Bir Tawil is a 2,060 km2 area of land along the border between Egypt and Sudan, which is uninhabited and claimed by neither country. When spoken of in association with the neighbouring Halaib Triangle, it is sometimes referred to as the Bir Tawil Triangle, despite the area's quadrilateral shape; the two "triangles" border at a quadripoint.
Its terra nullius status results from a discrepancy between the straight political boundary between Egypt and Sudan established in 1899, and the irregular administrative boundary established in 1902.
Egypt asserts the political boundary, and Sudan asserts the administrative boundary, with the result that the Hala'ib Triangle is claimed by both and Bir Tawil by neither. In 2014, author Alastair Bonnett described Bir Tawil as the only place on Earth that was habitable but was not claimed by any recognised government.
Bir Tawil is 2,060 km2 in size. The length of its northern and southern borders are 95 kilometres and 46 kilometres respectively; the length of its eastern and western borders are 26 kilometres and 49 kilometres respectively. In the north of the area is the mountain Jabal Tawil, with a height of 459 metres. In the east is Jebel Hagar ez Zarqa, with a height of 662 metres. In the south is the Wadi Tawil, also called Khawr Abū Bard.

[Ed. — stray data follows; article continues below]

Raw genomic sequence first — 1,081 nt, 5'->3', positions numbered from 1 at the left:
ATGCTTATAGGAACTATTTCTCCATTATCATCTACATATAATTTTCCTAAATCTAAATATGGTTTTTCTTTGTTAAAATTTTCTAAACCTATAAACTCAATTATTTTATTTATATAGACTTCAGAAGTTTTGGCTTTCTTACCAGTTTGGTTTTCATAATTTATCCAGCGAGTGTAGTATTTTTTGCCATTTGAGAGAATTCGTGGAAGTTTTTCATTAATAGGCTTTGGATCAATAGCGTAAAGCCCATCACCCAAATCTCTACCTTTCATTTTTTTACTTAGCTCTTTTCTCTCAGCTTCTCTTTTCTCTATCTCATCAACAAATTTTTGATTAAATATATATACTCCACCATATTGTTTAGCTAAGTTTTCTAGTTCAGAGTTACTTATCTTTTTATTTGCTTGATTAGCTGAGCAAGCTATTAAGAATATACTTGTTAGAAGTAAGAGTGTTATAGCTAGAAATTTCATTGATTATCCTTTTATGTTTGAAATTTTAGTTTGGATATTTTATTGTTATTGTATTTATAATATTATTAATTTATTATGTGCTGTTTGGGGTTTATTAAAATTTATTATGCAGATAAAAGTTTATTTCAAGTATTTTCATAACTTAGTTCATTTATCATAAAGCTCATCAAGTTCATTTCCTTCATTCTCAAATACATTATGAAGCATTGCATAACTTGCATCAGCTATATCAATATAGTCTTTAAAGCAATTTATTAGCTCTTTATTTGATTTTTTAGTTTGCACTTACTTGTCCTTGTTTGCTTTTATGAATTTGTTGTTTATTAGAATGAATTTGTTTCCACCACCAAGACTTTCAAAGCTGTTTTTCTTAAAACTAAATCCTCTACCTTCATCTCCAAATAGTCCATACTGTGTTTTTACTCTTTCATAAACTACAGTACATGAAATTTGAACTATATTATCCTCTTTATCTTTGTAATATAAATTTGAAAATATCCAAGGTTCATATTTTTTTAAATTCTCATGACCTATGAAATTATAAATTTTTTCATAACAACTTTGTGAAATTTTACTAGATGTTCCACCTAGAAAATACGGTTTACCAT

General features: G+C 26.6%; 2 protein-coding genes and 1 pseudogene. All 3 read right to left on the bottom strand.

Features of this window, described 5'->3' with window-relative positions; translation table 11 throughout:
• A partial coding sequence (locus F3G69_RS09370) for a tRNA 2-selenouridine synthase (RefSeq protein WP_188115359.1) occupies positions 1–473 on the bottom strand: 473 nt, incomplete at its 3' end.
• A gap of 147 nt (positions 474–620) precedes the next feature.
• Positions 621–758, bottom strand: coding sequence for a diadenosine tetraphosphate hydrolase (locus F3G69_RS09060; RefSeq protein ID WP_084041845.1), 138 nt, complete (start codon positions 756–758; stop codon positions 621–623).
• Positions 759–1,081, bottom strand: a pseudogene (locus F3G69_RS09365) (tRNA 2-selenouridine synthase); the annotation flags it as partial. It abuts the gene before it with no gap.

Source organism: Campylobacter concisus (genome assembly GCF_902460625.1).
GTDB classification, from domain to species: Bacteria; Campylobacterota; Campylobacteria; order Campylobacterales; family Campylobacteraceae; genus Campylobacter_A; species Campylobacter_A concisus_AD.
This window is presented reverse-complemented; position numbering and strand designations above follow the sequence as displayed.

Due to its status as de jure unclaimed territory, a number of individuals and organizations have attempted to claim Bir Tawil as a micronation. However, none have been taken seriously by the international community, and due to the remoteness and hostile climate of the region, the vast majority of these claims have been by declarations posted online from other locations. None of these claims, or any others, have been recognized, officially or otherwise, by any government or international organization.
According to en.wikipedia